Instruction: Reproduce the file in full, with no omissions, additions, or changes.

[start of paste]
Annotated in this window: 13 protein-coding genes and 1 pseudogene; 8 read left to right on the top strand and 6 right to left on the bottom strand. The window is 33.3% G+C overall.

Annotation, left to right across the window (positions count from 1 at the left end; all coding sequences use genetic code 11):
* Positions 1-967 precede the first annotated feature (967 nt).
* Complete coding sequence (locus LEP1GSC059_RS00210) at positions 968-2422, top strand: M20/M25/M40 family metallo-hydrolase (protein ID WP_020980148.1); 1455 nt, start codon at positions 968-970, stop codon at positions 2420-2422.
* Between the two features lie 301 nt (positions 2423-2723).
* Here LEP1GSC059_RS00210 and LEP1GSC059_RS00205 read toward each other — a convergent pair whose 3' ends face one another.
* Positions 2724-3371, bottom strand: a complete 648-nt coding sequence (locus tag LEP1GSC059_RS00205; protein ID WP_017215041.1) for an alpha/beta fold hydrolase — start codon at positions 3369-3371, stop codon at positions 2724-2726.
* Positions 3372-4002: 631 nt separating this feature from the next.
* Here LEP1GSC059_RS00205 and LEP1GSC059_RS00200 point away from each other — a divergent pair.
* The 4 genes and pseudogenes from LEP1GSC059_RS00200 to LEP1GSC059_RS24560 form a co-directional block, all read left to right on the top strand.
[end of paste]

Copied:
Annotated in this window: 13 protein-coding genes and 1 pseudogene; 8 read left to right on the top strand and 6 right to left on the bottom strand. The window is 33.3% G+C overall.

Annotation, left to right across the window (positions count from 1 at the left end; all coding sequences use genetic code 11):
* Positions 1-967 precede the first annotated feature (967 nt).
* Complete coding sequence (locus LEP1GSC059_RS00210) at positions 968-2422, top strand: M20/M25/M40 family metallo-hydrolase (protein ID WP_020980148.1); 1455 nt, start codon at positions 968-970, stop codon at positions 2420-2422.
* Between the two features lie 301 nt (positions 2423-2723).
* Here LEP1GSC059_RS00210 and LEP1GSC059_RS00205 read toward each other — a convergent pair whose 3' ends face one another.
* Positions 2724-3371, bottom strand: a complete 648-nt coding sequence (locus tag LEP1GSC059_RS00205; protein ID WP_017215041.1) for an alpha/beta fold hydrolase — start codon at positions 3369-3371, stop codon at positions 2724-2726.
* Positions 3372-4002: 631 nt separating this feature from the next.
* Here LEP1GSC059_RS00205 and LEP1GSC059_RS00200 point away from each other — a divergent pair.
* The 4 genes and pseudogenes from LEP1GSC059_RS00200 to LEP1GSC059_RS24560 form a co-directional block, all read left to right on the top strand.